Second Russia-India-China meeting aimed at concrete trade cooperation measures

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Chinese State Councilor and Foreign Minister Wang Yi (C), Russian Foreign Minister Sergei Lavrov (L) and Indian External Affairs Minister Sushma Swaraj hold the 16th meeting of the foreign ministers of China, Russia and India in Wuzhen of east China's Zhejiang Province, Feb. 27, 2019. (Xinhua/Weng Xinyang)

China confirmed that Chinese President Xi Jinping will attend an informal meeting with leaders from Russia and India on the sidelines of the upcoming G20 summit in Osaka, Japan. According to media reports, it was during the Shanghai Cooperation Organisation (SCO) summit in Kyrgyzstan’s capital, Bishkek that Indian Prime Minister Narendra Modi pitched the idea of the second Russia-India-China meeting to Russian President Vladimir Putin. Given the three countries’ respective trade tensions with the US recently, the trilateral meeting will undoubtedly attract high attention during the Osaka G20 summit.

It is not the first time that the leaders of the three countries – all are among the top 10 economies in the world – will have a meeting during the G20 summit. There was, previously, an informal Russia-India-China meeting as well as a multilateral meeting of the BRICS leaders during the Buenos Aires G20 summit last year.

However, while India discussed jointly opposing trade protectionism with Russia and China during the last G20 summit, it also had a meeting with the leaders of the US and Japan to exchange views on such major topics as maritime security. To a certain extent, India has consistently managed to maintain a balance between its Eurasia neighbors and Indo-Pacific allies so as to obtain specific benefits from both sides.

It should be noted that India has a strategic partnership with the US and is a major defense partner of the US. But that didn’t prevent the US from opening a new front in the global trade war and making India its latest target. The US government recently revoked India’s preferential trade privileges that exempted $54 billion worth of Indian goods from tariffs. In response, India announced that it would impose retaliatory tariffs on 28 US products.

As for Russia and China, the US has already imposed several rounds of sanctions on Russia, while China and the US are now locked in a full-blown trade war, covering almost all commodities between the two economies. In response to this, China and Russia agreed earlier this month to upgrade their relations to a comprehensive strategic partnership of coordination for a new era, making them a more reliable partner to each other. Whatever the purpose of Modi’s proposal to hold the second Russia-India-China meeting, this time the trilateral meeting is expected to generate more concrete results against the current background of the trade war.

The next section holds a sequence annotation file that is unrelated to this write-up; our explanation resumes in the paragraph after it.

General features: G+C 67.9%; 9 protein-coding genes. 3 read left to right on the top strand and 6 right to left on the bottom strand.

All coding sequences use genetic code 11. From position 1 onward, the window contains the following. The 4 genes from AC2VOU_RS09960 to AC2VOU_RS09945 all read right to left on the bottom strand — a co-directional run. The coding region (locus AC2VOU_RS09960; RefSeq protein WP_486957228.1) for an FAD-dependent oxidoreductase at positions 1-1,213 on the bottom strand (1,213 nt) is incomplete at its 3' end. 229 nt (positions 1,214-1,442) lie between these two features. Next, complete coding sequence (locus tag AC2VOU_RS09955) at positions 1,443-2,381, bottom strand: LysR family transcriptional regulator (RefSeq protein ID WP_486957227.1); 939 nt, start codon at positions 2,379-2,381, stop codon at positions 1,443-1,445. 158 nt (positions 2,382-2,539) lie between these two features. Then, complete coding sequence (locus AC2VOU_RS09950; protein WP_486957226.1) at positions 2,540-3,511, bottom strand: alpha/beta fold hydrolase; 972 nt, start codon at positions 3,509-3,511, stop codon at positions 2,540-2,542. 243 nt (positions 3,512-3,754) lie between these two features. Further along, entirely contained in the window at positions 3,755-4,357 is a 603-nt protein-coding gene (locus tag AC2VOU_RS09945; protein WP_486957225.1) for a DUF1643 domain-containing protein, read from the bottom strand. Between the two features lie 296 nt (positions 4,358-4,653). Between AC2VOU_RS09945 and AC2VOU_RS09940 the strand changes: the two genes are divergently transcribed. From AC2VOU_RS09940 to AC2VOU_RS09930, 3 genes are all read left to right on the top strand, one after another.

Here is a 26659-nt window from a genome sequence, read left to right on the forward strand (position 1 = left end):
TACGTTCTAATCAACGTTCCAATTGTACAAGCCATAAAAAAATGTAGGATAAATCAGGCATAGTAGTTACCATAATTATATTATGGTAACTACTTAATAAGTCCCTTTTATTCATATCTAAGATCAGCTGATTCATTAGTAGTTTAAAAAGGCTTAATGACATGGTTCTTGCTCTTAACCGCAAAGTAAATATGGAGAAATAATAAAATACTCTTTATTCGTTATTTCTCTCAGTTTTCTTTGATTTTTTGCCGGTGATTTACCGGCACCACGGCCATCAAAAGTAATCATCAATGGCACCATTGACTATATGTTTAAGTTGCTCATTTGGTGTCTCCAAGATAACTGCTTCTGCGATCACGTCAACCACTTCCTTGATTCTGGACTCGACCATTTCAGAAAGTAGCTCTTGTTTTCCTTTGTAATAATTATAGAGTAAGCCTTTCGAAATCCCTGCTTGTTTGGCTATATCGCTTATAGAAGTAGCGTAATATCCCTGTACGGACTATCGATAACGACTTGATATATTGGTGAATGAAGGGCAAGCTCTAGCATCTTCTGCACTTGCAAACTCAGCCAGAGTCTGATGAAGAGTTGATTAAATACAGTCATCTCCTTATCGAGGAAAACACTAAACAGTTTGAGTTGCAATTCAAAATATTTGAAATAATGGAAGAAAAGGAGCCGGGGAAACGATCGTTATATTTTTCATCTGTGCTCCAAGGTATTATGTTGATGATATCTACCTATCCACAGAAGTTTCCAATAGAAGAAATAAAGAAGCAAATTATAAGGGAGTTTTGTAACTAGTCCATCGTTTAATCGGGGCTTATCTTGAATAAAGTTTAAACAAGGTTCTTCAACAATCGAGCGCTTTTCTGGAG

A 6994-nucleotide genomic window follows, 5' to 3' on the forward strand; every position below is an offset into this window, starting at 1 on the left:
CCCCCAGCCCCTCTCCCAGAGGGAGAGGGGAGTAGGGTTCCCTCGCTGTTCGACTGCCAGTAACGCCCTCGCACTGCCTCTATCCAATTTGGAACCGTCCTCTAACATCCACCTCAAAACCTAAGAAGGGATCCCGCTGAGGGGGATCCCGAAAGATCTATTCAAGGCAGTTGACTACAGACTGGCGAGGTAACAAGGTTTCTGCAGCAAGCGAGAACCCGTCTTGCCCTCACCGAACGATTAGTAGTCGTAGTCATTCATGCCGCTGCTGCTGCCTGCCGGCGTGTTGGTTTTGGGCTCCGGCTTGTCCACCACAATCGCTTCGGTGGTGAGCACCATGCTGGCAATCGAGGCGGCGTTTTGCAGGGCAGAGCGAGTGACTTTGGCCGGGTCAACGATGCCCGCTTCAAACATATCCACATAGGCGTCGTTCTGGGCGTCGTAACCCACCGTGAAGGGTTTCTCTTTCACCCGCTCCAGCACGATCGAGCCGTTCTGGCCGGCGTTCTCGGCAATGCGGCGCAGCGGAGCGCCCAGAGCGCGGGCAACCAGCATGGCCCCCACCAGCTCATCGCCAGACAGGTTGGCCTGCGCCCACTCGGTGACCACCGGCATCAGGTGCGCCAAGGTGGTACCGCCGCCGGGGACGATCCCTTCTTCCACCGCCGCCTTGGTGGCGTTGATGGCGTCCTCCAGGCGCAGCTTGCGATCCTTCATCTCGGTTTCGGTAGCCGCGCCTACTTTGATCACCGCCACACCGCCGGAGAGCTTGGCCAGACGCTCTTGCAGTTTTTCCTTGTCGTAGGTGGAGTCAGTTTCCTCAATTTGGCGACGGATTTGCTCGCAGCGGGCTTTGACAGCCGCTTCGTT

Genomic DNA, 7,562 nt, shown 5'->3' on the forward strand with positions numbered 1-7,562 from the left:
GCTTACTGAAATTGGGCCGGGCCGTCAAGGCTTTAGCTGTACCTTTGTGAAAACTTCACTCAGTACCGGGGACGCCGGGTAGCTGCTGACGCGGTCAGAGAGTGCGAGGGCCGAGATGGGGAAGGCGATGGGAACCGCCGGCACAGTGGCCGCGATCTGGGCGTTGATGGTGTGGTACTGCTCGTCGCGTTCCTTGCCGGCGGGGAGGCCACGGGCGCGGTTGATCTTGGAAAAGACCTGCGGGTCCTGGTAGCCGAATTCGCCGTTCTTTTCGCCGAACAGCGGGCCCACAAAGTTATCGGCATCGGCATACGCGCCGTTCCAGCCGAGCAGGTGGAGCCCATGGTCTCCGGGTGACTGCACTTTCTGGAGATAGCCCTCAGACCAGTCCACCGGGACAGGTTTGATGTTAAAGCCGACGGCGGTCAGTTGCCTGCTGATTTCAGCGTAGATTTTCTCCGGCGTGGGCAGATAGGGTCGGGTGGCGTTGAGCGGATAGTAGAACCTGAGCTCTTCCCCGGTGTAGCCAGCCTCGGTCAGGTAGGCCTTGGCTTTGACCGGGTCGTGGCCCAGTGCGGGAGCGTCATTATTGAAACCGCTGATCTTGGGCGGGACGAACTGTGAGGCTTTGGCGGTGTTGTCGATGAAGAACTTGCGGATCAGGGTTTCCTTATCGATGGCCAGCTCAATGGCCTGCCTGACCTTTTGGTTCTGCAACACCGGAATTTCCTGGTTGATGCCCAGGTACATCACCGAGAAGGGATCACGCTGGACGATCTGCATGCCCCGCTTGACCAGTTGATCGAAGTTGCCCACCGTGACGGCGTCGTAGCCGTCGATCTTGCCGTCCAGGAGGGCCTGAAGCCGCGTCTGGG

If the trilateral meeting wants to take a more pragmatic approach toward trade and economic issues, China must make its own proposals instead of passively considering India’s plans. Strengthened economic and trade cooperation cannot be achieved by slogans about jointly opposing trade protectionism, but requires specific plans and measures. For instance, how to improve the interconnectivity under the SCO framework or the BRICS framework could be a direction for future cooperation. Previously, Russia had proposed the idea of enhancing interconnectivity among BRICS countries, so that there is sufficient room for the three countries to do more in this regard. Another interesting direction is whether it is possible to connect the International North South Transportation Corridor with the Belt and Road Initiative.

Moreover, India appears especially active recently in international energy cooperation, which is totally understandable considering the new US sanctions on Iran. India is Iran’s second-biggest buyer of crude oil. China is the world’s second largest importer of LNG and India is the fourth. The two countries are also large oil importers, so between them the two countries have great buying power in the global energy market. According to Indian media reports, India and China plan to put in place arrangements to form a buyer’s bloc to reduce the influence of major oil suppliers on oil prices. In the meantime, in order to avoid the financial risks brought by US sanctions, Russia has reportedly been working on a de-dollarization program in recent years. It seems quite possible for the three countries to carry out energy cooperation and conduct energy transactions in non-dollar currencies.

In the area of technological cooperation, while there are still some restrictions and limitations, improvements could still be made in some sectors. For instance, China and Russia signed a cooperative agreement in November 2018 between their respective global navigation satellite systems, China’s BeiDou and Russia’s GLONASS. It would be interesting to also explore the possibility of cooperation between China’s BeiDou and India’s Global Positioning System.

The article was compiled based on an interview with Liu Zongyi, a senior fellow of Shanghai Institutes for International Studies, a visiting fellow of the Chongyang Institute for Financial Studies, Renmin University of China and a distinguished fellow of the China (Kunming) South Asia & Southeast Asia Institute. Global Times

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